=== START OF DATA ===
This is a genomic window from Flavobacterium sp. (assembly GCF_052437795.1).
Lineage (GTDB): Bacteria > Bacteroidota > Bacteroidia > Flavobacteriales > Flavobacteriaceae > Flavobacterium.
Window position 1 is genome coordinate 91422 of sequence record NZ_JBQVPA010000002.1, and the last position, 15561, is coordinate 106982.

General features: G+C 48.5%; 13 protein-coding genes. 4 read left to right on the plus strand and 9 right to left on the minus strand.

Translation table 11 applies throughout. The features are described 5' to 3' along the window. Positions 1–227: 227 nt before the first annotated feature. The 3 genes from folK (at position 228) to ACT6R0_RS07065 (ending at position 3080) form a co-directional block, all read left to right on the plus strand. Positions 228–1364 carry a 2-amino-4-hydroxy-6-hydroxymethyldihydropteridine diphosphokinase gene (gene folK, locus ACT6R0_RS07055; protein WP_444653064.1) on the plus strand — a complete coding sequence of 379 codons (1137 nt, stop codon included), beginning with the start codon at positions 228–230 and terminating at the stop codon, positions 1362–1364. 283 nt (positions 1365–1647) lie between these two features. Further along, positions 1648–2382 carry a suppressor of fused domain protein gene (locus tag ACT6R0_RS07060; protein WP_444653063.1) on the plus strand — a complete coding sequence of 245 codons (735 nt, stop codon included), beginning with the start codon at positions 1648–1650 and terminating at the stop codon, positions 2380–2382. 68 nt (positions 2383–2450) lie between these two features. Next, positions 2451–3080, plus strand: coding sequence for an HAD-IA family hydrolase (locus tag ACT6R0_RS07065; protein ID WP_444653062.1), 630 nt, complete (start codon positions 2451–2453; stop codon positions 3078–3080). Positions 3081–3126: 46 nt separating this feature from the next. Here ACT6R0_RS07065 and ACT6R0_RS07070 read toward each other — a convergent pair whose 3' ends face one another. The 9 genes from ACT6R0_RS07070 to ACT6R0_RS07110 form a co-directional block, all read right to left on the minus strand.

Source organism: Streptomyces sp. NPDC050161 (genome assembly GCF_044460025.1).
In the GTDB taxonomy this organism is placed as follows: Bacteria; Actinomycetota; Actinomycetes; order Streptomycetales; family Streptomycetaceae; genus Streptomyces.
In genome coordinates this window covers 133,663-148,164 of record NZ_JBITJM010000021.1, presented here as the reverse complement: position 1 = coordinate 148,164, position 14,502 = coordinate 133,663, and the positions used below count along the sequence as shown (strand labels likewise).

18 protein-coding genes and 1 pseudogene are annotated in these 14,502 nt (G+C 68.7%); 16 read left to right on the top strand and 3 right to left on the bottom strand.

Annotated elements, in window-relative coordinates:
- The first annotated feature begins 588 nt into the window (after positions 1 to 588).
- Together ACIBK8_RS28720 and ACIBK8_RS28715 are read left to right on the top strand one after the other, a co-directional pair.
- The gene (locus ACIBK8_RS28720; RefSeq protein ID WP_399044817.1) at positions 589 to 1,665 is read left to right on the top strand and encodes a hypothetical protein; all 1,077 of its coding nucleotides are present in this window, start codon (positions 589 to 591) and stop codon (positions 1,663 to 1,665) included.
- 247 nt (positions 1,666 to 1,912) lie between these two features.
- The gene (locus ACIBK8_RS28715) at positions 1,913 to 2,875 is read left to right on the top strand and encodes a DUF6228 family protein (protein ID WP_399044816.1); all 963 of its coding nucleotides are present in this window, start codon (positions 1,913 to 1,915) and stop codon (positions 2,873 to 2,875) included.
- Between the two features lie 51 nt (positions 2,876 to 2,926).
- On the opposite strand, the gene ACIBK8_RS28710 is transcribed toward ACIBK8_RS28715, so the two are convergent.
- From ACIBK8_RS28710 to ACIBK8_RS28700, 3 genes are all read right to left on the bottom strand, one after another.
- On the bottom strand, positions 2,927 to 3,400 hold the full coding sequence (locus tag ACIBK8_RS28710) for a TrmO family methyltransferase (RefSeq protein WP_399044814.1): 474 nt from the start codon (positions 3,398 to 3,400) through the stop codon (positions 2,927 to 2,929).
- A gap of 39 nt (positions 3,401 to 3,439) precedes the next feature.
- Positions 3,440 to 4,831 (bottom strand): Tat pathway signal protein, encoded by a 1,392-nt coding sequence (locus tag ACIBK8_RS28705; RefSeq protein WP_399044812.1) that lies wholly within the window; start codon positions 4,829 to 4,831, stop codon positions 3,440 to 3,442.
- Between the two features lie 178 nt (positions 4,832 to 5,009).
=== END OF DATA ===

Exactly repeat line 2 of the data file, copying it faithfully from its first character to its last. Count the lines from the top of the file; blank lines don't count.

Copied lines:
Lineage (GTDB): Bacteria > Bacteroidota > Bacteroidia > Flavobacteriales > Flavobacteriaceae > Flavobacterium.